Consumer Reports Analysis Finds Bacteria in Packaged Green Salads
Those "prewashed" and "triple-washed" bagged salad greens that are on my salad plate at this very moment may not be as clean as I had hoped.
In a new investigation from the Consumers Union, which publishes Consumer Reports, high levels of bacteria commonly linked to poor sanitation and fecal contamination were found in many of the sampled packaged salads.
While Consumers Union senior scientist Michael Hansen, PhD, states that the bacteria did not pose a health risk to the public, their presence indicated a higher likelihood of contamination with rare but potentially deadly pathogens like E. coli and salmonella.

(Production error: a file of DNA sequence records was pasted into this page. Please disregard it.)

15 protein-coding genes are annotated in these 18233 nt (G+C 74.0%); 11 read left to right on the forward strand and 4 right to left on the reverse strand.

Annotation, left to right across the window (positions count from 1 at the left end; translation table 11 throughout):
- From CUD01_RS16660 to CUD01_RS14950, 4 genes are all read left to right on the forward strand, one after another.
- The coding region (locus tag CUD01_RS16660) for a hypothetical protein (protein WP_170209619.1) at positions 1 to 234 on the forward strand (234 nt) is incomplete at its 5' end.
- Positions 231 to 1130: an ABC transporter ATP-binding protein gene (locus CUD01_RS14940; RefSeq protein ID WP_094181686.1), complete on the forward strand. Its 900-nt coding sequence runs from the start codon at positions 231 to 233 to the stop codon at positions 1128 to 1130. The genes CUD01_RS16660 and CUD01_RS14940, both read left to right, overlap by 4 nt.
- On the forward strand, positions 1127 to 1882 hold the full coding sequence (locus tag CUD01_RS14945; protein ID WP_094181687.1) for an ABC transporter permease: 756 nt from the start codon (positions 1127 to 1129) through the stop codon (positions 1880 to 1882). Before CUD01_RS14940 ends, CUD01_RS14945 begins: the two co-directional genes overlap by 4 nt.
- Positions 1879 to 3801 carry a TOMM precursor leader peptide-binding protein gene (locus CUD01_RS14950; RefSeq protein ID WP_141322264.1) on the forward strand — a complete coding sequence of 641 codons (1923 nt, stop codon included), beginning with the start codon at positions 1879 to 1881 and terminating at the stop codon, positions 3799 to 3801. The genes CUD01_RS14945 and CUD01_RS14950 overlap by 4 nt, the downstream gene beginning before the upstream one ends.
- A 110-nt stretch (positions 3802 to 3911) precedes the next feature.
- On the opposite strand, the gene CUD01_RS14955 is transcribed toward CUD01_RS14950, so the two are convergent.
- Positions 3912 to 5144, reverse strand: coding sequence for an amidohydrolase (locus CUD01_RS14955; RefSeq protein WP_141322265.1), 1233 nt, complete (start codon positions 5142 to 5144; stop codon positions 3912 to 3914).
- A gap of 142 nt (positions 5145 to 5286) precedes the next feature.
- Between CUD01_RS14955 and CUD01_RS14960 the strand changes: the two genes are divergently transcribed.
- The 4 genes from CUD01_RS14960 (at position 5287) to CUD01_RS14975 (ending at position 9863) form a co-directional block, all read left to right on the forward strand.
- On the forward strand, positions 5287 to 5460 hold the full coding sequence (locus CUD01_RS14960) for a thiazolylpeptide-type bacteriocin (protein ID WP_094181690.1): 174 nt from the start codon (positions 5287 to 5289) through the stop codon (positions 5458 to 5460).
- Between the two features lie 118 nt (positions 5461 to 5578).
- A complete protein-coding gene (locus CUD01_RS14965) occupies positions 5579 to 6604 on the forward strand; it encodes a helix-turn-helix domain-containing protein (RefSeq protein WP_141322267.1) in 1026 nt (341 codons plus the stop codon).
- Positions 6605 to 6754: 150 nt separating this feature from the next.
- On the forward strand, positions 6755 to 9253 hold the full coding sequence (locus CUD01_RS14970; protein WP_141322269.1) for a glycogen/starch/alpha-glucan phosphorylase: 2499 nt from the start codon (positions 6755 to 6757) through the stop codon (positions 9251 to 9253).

An E. coli outbreak in the fall of 2006 traced to packaged fresh spinach killed three people and hospitalized more than 100.
Although the cause of the contamination was never confirmed, the E. coli was widely believed to have reached the spinach through groundwater that contained the feces of cattle and pigs.
Some Key Findings
Consumer Reports investigators sampled 208 packaged salads, representing 16 brands purchased last summer in Connecticut, New Jersey, and New York. The salads were sold in either bags or plastic clamshell containers.
- 39% of the samples contained more than 10,000 "most probable number" per gram — a measure of total coliforms, which are bacteria associated with fecal contamination.
- 23% had more than 10,000 colony forming units (CFU) per gram of the bacterium enterococcus.